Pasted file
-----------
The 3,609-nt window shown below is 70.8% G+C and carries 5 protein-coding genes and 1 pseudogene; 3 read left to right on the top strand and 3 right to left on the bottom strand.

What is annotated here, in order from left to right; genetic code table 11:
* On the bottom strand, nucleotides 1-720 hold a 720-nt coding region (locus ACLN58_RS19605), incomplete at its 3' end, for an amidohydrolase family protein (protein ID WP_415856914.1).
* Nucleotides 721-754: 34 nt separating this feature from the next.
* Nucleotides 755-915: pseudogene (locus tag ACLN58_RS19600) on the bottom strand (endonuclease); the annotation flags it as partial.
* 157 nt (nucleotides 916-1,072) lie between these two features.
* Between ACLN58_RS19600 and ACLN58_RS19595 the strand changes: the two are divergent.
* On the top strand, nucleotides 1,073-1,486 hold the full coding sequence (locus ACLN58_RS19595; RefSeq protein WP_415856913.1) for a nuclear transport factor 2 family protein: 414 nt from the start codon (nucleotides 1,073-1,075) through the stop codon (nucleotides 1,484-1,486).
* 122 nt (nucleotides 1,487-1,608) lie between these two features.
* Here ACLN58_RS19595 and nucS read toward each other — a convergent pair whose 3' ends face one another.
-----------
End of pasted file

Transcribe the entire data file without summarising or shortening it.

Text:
The 3,609-nt window shown below is 70.8% G+C and carries 5 protein-coding genes and 1 pseudogene; 3 read left to right on the top strand and 3 right to left on the bottom strand.

What is annotated here, in order from left to right; genetic code table 11:
* On the bottom strand, nucleotides 1-720 hold a 720-nt coding region (locus ACLN58_RS19605), incomplete at its 3' end, for an amidohydrolase family protein (protein ID WP_415856914.1).
* Nucleotides 721-754: 34 nt separating this feature from the next.
* Nucleotides 755-915: pseudogene (locus tag ACLN58_RS19600) on the bottom strand (endonuclease); the annotation flags it as partial.
* 157 nt (nucleotides 916-1,072) lie between these two features.
* Between ACLN58_RS19600 and ACLN58_RS19595 the strand changes: the two are divergent.
* On the top strand, nucleotides 1,073-1,486 hold the full coding sequence (locus ACLN58_RS19595; RefSeq protein WP_415856913.1) for a nuclear transport factor 2 family protein: 414 nt from the start codon (nucleotides 1,073-1,075) through the stop codon (nucleotides 1,484-1,486).
* 122 nt (nucleotides 1,487-1,608) lie between these two features.
* Here ACLN58_RS19595 and nucS read toward each other — a convergent pair whose 3' ends face one another.